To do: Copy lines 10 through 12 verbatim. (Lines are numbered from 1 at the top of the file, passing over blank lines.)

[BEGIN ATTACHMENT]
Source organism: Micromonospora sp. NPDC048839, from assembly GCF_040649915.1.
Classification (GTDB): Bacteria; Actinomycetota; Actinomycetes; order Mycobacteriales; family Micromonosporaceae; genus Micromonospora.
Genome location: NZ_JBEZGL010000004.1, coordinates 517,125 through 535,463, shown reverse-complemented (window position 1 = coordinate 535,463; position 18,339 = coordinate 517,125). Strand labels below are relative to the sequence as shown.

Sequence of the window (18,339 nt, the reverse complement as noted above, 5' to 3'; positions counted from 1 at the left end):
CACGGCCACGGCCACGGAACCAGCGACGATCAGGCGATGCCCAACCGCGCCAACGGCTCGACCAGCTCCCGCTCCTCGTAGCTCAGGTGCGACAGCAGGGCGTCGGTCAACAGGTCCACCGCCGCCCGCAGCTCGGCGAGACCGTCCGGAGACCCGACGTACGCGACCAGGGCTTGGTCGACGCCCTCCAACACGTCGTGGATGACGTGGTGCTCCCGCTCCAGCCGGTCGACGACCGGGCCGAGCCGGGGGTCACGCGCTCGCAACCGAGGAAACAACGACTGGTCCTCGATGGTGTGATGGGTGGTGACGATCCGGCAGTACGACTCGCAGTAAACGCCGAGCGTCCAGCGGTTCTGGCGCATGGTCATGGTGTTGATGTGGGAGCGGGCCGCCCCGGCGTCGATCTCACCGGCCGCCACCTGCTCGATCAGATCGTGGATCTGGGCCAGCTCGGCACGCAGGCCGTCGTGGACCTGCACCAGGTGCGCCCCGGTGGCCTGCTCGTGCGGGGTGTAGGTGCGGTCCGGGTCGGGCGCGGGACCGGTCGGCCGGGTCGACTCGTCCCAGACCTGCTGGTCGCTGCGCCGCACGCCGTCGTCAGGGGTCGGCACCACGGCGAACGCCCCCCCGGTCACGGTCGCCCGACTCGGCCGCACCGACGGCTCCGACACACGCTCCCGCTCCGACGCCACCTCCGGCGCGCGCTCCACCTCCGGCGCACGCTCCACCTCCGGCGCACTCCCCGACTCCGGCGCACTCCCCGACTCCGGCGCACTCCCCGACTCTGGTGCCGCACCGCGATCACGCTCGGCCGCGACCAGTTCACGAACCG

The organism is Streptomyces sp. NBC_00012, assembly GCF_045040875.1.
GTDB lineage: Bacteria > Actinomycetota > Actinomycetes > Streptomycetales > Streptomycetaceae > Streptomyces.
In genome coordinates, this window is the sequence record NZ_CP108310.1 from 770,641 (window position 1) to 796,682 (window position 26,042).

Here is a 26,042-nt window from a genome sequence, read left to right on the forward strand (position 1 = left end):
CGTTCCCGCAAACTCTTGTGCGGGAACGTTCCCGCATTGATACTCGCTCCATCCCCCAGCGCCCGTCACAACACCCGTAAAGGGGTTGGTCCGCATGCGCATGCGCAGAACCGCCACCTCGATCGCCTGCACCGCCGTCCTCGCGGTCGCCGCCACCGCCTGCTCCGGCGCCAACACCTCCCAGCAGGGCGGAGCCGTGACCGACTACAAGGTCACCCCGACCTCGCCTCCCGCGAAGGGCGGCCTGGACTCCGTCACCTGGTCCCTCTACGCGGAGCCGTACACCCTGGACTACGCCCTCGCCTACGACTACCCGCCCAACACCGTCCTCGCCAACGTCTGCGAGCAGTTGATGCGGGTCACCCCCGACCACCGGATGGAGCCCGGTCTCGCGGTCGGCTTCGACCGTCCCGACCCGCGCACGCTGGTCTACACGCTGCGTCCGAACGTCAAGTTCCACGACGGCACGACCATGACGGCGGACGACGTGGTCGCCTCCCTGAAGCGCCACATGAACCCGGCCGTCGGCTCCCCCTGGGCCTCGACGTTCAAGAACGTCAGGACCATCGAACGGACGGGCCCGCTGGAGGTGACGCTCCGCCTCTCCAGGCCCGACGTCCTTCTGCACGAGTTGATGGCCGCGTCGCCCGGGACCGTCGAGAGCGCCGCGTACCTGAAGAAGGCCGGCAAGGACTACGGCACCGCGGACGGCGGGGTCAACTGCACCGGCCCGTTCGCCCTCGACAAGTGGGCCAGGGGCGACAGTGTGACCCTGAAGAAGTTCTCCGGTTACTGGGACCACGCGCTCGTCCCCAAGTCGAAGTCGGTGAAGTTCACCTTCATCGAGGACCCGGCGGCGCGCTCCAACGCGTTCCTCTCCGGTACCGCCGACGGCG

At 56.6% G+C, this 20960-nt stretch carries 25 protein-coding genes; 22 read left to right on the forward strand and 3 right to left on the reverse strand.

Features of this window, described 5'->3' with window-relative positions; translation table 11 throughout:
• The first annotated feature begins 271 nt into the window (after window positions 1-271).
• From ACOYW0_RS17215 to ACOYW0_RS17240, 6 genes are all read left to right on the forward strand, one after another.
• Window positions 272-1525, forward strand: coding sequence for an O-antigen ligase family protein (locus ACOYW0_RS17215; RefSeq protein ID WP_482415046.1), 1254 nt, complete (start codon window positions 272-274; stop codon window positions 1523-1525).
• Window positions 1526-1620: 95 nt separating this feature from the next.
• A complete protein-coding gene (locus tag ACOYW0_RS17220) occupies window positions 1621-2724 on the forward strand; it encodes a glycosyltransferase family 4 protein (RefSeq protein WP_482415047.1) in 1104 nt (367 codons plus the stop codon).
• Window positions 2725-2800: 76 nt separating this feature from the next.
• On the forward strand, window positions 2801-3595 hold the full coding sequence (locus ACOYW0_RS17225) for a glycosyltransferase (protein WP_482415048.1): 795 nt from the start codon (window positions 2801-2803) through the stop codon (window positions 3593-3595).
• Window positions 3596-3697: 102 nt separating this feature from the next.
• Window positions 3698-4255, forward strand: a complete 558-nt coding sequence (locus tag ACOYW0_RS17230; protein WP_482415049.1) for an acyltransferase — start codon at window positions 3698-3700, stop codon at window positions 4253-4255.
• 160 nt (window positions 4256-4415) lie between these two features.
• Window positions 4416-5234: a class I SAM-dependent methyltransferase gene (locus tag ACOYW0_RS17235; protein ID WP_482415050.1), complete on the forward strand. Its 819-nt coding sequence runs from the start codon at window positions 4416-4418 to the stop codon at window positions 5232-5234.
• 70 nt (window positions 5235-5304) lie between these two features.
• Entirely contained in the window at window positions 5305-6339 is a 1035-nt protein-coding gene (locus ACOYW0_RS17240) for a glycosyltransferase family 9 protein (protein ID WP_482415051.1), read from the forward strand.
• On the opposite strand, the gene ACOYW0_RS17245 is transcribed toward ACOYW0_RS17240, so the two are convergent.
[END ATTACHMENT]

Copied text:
CGTTCCCGCAAACTCTTGTGCGGGAACGTTCCCGCATTGATACTCGCTCCATCCCCCAGCGCCCGTCACAACACCCGTAAAGGGGTTGGTCCGCATGCGCATGCGCAGAACCGCCACCTCGATCGCCTGCACCGCCGTCCTCGCGGTCGCCGCCACCGCCTGCTCCGGCGCCAACACCTCCCAGCAGGGCGGAGCCGTGACCGACTACAAGGTCACCCCGACCTCGCCTCCCGCGAAGGGCGGCCTGGACTCCGTCACCTGGTCCCTCTACGCGGAGCCGTACACCCTGGACTACGCCCTCGCCTACGACTACCCGCCCAACACCGTCCTCGCCAACGTCTGCGAGCAGTTGATGCGGGTCACCCCCGACCACCGGATGGAGCCCGGTCTCGCGGTCGGCTTCGACCGTCCCGACCCGCGCACGCTGGTCTACACGCTGCGTCCGAACGTCAAGTTCCACGACGGCACGACCATGACGGCGGACGACGTGGTCGCCTCCCTGAAGCGCCACATGAACCCGGCCGTCGGCTCCCCCTGGGCCTCGACGTTCAAGAACGTCAGGACCATCGAACGGACGGGCCCGCTGGAGGTGACGCTCCGCCTCTCCAGGCCCGACGTCCTTCTGCACGAGTTGATGGCCGCGTCGCCCGGGACCGTCGAGAGCGCCGCGTACCTGAAGAAGGCCGGCAAGGACTACGGCACCGCGGACGGCGGGGTCAACTGCACCGGCCCGTTCGCCCTCGACAAGTGGGCCAGGGGCGACAGTGTGACCCTGAAGAAGTTCTCCGGTTACTGGGACCACGCGCTCGTCCCCAAGTCGAAGTCGGTGAAGTTCACCTTCATCGAGGACCCGGCGGCGCGCTCCAACGCGTTCCTCTCCGGTACCGCCGACGGCG

At 56.6% G+C, this 20960-nt stretch carries 25 protein-coding genes; 22 read left to right on the forward strand and 3 right to left on the reverse strand.

Features of this window, described 5'->3' with window-relative positions; translation table 11 throughout: